Madeira is sometimes called the garden island, and that is not quite an understatement. Situated in the Atlantic Ocean it is known for its mild climate and its fertile soil. Almost anything grows here and thanks to a fair amount of rain, in abundance. Throughout the centuries plants and flowers were brought onto the island and can be seen almost everywhere. Nature in itself is also incredibly beautiful, but I’ll talk more about that in another article. Now I take you to one of the beautiful gardens you can visit on the island : The Palheiro gardens.
The Count of Carvalhal bought this land on 1801 and soon started to plant quite an enormous collection of trees and Camellias. Some of these can still be admired today. Unfortunately some years ago a wildfire scorched the edge of the garden, destroying some of the old camellias. But there are still plenty left to give you an idea. In 1885 the property was sold in 1885 to the Blandy family, who still live here and take care of the property. It’s Christina Blandy that oversees the garden with a team of gardeners nowadays.
You enter the property a majestic plane tree avenue, flanked by agapanthus and camellias. A true delight to enter the garden this way. Soon you’ll find yourself at the sunken garden. This garden contains some rather particular topiary and an abundance of flowers and rare plants. Palheiro gardens is not a garden that does color themed borders, but instead packs them with different colours and species. It’s a celebration of the flower abundance you can find on an island. It also gives you the opportunity to discover many flowers and plants. Some meters aways from the sunken garden there is also a nice selection of Protea, the impressive flowers originating from South Africa.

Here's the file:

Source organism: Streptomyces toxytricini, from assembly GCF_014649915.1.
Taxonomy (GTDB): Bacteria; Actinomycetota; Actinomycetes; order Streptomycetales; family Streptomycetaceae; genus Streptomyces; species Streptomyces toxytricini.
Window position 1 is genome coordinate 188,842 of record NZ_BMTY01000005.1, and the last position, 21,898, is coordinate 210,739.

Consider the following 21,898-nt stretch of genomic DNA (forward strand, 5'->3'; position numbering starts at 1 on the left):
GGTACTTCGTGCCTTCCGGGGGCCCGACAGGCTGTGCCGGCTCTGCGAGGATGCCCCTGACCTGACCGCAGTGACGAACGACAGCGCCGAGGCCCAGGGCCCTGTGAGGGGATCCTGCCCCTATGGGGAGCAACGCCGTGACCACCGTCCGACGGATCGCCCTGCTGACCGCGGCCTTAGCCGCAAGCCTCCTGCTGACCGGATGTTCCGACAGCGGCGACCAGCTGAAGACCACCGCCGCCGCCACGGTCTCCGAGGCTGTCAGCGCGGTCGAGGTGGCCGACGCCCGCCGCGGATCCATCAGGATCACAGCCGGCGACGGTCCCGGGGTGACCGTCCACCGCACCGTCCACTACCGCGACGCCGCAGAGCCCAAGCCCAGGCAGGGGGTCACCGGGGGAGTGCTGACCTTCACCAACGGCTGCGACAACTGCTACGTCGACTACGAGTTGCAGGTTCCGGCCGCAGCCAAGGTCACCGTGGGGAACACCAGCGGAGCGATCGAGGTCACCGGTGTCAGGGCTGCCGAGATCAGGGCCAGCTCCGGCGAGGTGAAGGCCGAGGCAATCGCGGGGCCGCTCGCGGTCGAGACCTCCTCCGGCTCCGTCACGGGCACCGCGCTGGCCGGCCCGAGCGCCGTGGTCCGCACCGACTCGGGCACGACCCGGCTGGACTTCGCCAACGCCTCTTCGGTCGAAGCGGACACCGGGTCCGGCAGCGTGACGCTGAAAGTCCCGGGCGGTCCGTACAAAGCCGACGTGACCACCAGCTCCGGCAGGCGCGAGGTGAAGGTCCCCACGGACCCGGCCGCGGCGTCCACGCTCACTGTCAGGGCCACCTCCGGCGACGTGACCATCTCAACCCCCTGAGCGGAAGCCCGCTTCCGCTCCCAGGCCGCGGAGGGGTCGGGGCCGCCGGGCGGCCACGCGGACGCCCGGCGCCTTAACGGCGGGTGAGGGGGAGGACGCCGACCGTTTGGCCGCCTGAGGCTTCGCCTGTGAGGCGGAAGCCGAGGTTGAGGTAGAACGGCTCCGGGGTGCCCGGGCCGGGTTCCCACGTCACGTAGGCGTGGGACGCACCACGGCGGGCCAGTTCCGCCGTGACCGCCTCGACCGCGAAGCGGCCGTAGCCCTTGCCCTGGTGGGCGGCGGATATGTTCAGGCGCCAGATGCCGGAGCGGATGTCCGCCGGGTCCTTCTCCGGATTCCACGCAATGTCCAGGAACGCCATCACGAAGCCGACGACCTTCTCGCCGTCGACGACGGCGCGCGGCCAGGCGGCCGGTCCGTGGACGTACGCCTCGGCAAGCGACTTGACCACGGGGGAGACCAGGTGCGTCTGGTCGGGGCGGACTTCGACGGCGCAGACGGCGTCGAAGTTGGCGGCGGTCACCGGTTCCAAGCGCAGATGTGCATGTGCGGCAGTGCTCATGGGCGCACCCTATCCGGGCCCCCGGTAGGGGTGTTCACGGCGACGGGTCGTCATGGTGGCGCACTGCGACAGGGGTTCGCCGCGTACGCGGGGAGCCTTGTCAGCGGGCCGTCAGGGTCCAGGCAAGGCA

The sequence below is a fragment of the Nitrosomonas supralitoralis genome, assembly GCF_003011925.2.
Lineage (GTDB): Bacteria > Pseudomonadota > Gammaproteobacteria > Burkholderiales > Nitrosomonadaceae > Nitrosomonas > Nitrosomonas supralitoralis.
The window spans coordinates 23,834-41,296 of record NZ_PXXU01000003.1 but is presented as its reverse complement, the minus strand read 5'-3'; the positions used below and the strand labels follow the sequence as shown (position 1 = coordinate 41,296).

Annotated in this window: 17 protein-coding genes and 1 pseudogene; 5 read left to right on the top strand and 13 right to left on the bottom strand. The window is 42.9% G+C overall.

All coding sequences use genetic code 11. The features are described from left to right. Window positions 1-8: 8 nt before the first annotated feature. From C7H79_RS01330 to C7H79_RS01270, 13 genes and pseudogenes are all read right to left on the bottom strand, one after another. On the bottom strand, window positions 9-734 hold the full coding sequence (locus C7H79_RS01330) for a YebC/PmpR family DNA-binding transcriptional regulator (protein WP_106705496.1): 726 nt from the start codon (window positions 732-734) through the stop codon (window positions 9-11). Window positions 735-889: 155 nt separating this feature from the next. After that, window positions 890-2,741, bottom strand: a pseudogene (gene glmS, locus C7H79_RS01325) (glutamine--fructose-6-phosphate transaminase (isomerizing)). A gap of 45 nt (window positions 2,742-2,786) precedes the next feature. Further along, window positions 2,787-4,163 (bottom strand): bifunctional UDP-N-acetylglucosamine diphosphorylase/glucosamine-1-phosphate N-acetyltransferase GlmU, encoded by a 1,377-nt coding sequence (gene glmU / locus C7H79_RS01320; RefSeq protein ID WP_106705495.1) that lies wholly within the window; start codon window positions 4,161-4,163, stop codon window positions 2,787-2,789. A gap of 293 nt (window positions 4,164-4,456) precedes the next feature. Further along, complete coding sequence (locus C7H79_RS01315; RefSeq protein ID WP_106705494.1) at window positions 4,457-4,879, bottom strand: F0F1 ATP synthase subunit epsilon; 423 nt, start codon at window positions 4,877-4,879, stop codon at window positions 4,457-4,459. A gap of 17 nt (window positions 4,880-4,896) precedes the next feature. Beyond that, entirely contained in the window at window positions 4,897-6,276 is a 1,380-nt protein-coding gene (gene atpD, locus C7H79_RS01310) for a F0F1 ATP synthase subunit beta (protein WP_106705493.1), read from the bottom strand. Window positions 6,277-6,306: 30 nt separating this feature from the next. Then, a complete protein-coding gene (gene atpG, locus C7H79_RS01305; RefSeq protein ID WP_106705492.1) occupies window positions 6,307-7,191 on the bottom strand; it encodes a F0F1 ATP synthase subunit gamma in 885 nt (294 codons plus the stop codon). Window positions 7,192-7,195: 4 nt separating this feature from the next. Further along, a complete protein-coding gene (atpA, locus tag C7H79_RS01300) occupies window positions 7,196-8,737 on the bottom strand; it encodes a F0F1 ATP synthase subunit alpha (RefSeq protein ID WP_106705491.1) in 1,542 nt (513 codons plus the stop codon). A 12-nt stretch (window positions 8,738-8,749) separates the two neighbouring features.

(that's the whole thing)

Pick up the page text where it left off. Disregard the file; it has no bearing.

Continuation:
Wandering further through the main garden you pass the old chapel and this brings you to the long border. It’s a long path towards the lady’s garden flanked by two enormous flower borders. Again full of color and texture and a delight for the senses. At the end of this path a topiary border, depicting a hen with chicks. Meandering to the plenty flower borders here brings us to the tea house and its waterlily ponds.
Going back up, don’t forget to pay a visit to the rose garden. We were still out of rose season, so it was not yet in its full glory. Also don’t forget to walk to the Ribeiro do Inferno part of the garden. This is a lush valley with tree ferns and more jungle like atmosphere. You also have beautiful views on Funchal from this point.
To walk back you take the camellia avenue to the entrance. This garden was a real pleasure to visit and when we were there also quite calm. In my next posts I will present some other Madeira gardens as well, but this one should be really on your list.